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J2ME in a Nutshell by Kim Topley

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The Graphics Clip

Although the previous animation example works, it is rather inefficient. The main problem lies with the way the paint( ) method interacts with the moveAllBlocks( ) method. When the frame timer expires, moveAllBlocks( ) updates the coordinates of all the blocks and then arranges for paint( ) to be called, which then redraws the whole screen. Redrawing the entire screen is, of course, highly inefficient, because most of it has not changed. In fact, when a block moves, all that you really need to do is use the background color to paint the area that it used to occupy and then redraw the block in its new location. Because you can’t get hold of a Graphics object to do this directly within moveAllBlocks( ), you need some way to communicate to the paint( ) method that it doesn’t need to repaint everything. Fortunately, there is a simple way to do this that requires small modifications to both moveAllBlocks( ) and the paint( ) method.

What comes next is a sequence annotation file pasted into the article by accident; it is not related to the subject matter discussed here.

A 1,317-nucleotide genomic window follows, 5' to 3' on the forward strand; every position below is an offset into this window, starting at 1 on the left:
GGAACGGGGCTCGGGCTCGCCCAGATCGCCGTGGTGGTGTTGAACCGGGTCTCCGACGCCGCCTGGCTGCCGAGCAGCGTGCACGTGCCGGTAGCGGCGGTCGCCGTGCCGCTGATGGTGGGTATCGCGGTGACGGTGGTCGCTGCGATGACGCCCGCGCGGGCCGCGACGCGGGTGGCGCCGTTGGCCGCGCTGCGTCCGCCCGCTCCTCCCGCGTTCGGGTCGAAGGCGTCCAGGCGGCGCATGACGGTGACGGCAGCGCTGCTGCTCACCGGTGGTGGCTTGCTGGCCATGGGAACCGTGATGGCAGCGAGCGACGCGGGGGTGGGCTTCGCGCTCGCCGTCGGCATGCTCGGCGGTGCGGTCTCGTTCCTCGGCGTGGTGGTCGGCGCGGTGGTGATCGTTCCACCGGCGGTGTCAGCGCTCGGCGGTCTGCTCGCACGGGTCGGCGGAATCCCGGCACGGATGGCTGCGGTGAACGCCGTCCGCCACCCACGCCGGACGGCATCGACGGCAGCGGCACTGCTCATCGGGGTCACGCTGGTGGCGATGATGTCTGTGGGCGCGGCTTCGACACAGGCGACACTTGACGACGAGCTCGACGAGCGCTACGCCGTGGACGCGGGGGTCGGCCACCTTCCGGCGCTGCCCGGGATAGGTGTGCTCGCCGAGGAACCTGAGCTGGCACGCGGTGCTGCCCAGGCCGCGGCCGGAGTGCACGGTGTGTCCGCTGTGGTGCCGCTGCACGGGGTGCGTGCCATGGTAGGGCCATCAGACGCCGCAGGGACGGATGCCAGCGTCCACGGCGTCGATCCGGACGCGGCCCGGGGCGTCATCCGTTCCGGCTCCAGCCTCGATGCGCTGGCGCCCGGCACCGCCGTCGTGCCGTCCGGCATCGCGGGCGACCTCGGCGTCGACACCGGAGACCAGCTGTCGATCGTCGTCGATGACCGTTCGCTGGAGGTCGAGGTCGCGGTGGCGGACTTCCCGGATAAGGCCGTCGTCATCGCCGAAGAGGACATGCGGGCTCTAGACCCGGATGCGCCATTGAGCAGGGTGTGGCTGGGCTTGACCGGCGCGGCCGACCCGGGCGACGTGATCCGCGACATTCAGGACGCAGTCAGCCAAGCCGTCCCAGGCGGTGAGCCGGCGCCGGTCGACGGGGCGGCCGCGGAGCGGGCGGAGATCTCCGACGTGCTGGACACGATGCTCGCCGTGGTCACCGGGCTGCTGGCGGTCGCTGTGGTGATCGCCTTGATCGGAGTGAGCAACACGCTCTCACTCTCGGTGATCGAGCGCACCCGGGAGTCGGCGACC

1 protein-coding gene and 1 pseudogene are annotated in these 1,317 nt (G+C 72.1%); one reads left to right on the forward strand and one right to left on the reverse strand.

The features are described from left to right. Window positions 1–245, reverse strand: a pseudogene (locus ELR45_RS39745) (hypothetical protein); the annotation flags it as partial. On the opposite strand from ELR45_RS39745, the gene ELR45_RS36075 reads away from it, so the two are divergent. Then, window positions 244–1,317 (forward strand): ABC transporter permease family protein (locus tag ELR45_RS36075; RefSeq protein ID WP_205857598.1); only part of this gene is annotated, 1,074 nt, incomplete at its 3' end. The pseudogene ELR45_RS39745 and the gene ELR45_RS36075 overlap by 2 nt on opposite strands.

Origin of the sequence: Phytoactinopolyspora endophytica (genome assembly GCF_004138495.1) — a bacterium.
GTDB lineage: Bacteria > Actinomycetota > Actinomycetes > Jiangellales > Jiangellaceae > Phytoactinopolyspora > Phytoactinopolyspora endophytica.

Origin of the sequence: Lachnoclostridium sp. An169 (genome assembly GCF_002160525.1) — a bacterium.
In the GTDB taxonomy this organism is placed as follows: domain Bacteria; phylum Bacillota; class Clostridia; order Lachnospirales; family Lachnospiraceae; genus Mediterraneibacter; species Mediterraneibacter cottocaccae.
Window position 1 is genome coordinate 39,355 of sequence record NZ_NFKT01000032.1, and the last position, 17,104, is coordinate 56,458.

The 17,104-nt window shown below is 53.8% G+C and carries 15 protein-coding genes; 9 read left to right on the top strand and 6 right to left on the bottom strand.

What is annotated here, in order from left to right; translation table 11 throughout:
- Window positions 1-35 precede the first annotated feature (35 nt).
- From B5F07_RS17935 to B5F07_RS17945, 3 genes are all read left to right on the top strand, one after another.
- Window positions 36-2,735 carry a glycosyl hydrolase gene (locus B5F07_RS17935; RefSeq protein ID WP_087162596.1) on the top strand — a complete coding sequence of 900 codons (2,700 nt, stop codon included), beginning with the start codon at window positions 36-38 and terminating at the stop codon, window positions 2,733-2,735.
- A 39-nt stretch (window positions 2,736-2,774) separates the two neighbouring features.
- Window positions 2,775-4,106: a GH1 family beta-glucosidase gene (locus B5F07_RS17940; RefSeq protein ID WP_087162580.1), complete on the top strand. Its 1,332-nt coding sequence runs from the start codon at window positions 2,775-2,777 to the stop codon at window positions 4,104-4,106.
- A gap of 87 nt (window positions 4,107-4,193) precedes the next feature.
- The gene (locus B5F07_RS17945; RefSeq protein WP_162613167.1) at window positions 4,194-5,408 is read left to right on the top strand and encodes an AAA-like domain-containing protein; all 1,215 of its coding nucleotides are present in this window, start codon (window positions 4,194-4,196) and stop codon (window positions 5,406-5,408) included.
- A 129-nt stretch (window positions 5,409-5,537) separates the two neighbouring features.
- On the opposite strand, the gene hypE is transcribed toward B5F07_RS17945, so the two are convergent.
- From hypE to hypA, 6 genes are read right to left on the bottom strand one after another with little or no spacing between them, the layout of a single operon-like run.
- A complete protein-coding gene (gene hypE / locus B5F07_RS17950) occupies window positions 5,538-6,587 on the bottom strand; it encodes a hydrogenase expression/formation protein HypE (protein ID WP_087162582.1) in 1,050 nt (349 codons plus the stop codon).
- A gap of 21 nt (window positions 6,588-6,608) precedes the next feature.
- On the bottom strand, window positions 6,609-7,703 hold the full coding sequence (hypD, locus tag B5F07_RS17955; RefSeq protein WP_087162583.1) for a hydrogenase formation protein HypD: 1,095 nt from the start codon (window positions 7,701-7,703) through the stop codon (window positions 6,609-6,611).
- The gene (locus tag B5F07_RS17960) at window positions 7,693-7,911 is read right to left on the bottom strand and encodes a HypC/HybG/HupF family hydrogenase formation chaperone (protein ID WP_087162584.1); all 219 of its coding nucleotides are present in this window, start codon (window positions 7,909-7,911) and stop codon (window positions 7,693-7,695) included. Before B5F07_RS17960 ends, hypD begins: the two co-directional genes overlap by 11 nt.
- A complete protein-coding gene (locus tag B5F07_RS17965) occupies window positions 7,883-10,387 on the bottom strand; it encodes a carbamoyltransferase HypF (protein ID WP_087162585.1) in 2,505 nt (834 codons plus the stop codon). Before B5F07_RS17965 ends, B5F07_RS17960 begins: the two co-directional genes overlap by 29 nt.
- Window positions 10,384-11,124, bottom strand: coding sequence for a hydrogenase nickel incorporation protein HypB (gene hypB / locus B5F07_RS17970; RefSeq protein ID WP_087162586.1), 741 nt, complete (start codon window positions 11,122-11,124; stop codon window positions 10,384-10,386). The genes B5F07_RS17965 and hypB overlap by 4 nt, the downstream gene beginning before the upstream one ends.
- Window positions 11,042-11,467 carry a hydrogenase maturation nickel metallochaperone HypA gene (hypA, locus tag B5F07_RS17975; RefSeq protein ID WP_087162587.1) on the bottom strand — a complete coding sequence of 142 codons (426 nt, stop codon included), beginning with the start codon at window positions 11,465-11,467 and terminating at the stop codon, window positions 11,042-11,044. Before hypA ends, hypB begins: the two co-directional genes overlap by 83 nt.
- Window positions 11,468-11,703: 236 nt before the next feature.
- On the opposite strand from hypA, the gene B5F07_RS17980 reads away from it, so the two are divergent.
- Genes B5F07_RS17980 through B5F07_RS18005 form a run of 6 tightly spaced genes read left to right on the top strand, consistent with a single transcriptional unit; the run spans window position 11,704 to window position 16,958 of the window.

In Example 5-3, moveAllBlocks( ) signals that a repaint is required by calling the Canvas repaint( ) method. The variant of repaint( ) that it uses signals to paint( ) that the whole screen needs to be redrawn, but there is a second version that can be used to pass more information:

public void repaint(int x, int y, int width, int height)

This method defines a rectangle that needs to be repainted, instead of the whole screen. Using this method, moveAllBlocks( ) can be rewritten as shown in Example 5-5 to indicate that only the old and new ...

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